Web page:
Monday, December 7, 2009

Holidays with Aspie In-Laws

Family gatherings with the aspie side of the family can be extremely difficult for me. But with this newfound understanding of autism, I was able to approach a recent get-together with better understanding and less expectations.

I prayed hard prior to the event. Trying to figure out the best way to approach it all, I convinced myself to view it as going into another culture. As a missionary has to learn the ways and customs and language of another culture, so I had to realize that the aspies in the family are an entirely different people group even though they look the same as everyone else.

This meant that I remember in this culture the people will likely not volunteer to help with the dishes or other chores. They will probably not show any interest in my thoughts or health or anything about me. I will likely not be considered at all. And so I take the role of the servant, helping and working, all the while attempting to carry conversation by asking questions (otherwise all they do is stare at the television the entire time).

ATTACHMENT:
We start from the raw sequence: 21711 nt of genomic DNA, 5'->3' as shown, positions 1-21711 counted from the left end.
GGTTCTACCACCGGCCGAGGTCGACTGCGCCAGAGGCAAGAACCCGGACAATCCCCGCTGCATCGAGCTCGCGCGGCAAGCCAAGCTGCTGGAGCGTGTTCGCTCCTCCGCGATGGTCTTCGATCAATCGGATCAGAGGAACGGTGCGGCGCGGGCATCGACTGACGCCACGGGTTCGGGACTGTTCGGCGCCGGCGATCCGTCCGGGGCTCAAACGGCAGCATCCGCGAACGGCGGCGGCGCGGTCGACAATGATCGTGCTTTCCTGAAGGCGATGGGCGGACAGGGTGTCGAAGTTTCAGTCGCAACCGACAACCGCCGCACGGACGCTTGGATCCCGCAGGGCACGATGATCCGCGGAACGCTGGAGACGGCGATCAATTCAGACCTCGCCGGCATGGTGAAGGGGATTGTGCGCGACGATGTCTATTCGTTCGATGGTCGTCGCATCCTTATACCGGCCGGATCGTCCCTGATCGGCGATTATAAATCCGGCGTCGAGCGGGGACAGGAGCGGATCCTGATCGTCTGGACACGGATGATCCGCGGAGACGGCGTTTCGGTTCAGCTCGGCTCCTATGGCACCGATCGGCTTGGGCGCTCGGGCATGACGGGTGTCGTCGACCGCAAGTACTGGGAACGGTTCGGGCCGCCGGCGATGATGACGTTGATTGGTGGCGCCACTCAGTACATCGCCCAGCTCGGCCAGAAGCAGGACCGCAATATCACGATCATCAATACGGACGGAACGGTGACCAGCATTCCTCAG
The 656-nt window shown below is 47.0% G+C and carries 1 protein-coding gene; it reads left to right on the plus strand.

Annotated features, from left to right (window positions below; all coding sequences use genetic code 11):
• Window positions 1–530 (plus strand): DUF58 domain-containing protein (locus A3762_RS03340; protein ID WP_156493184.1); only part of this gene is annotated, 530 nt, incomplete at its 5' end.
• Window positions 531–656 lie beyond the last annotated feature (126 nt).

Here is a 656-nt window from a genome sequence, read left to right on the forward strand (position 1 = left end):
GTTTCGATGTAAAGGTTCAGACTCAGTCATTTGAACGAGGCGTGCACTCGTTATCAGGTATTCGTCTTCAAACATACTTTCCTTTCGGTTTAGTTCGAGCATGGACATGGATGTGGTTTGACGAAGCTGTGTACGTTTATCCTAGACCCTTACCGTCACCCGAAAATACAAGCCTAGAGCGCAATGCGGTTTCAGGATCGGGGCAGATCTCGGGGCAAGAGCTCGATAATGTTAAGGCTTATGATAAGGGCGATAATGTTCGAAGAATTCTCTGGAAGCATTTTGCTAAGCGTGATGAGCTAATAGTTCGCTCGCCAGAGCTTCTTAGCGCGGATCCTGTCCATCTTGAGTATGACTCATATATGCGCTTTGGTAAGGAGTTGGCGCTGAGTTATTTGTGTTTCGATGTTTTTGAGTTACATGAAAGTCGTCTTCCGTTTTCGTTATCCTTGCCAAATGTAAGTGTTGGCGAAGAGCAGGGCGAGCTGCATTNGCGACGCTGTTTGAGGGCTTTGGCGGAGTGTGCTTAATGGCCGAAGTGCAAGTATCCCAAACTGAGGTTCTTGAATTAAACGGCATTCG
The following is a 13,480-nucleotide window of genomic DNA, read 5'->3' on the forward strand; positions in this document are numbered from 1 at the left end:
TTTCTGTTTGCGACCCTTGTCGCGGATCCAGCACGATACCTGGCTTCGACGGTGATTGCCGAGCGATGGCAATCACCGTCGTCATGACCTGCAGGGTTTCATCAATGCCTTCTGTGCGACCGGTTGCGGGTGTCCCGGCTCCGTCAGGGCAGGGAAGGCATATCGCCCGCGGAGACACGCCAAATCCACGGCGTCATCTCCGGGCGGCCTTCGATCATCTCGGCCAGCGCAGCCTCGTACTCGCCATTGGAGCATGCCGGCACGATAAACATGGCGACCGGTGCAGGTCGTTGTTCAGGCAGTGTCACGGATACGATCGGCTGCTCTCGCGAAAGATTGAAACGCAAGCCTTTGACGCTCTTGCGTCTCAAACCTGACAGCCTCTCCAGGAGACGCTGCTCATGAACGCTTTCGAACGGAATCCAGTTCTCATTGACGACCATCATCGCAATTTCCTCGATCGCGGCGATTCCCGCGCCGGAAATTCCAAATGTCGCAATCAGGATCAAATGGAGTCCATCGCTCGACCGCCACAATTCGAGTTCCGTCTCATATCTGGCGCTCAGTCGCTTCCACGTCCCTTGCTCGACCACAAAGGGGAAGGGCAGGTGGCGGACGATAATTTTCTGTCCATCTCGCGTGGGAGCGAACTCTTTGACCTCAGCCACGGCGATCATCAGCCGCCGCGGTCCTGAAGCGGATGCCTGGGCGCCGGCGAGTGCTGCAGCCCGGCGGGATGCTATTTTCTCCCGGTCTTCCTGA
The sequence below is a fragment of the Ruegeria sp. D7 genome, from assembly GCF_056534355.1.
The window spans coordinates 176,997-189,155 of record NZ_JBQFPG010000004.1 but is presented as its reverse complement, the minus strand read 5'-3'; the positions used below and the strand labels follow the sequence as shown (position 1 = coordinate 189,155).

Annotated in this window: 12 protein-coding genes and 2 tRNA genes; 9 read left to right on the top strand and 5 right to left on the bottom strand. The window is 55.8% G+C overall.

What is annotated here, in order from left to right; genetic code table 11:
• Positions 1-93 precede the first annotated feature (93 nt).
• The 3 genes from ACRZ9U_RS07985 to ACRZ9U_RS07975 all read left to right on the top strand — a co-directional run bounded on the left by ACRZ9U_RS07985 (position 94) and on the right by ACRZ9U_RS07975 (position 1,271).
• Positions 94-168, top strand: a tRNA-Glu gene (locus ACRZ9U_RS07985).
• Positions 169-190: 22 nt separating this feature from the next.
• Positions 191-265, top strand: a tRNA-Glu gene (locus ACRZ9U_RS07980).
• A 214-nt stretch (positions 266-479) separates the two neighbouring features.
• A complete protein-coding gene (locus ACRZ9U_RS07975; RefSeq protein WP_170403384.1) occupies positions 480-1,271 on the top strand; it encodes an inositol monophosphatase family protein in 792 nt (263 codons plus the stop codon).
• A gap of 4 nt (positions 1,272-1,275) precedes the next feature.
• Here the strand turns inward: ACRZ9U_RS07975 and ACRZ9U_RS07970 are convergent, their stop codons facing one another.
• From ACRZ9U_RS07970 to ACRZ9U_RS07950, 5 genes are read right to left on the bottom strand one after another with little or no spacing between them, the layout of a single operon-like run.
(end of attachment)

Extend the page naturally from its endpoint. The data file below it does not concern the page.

Christians are commanded to consider others above themselves and to serve and love one another. Well, in this case it's all one-sided, but whether they obey the commands or not, I am still called to!

It's always painful to be around the aspie side of the family, but this time was better. Lower expectations and a focus on serving others (without expecting any hint of appreciation or thoughtfulness in return) made it easier to get through. I am so grateful for knowledge of autism and asperger's. It is a huge relief to believe they are not hateful, selfish people who don't care two straws about me--they just don't know how (and it never enters their minds) to communicate otherwise.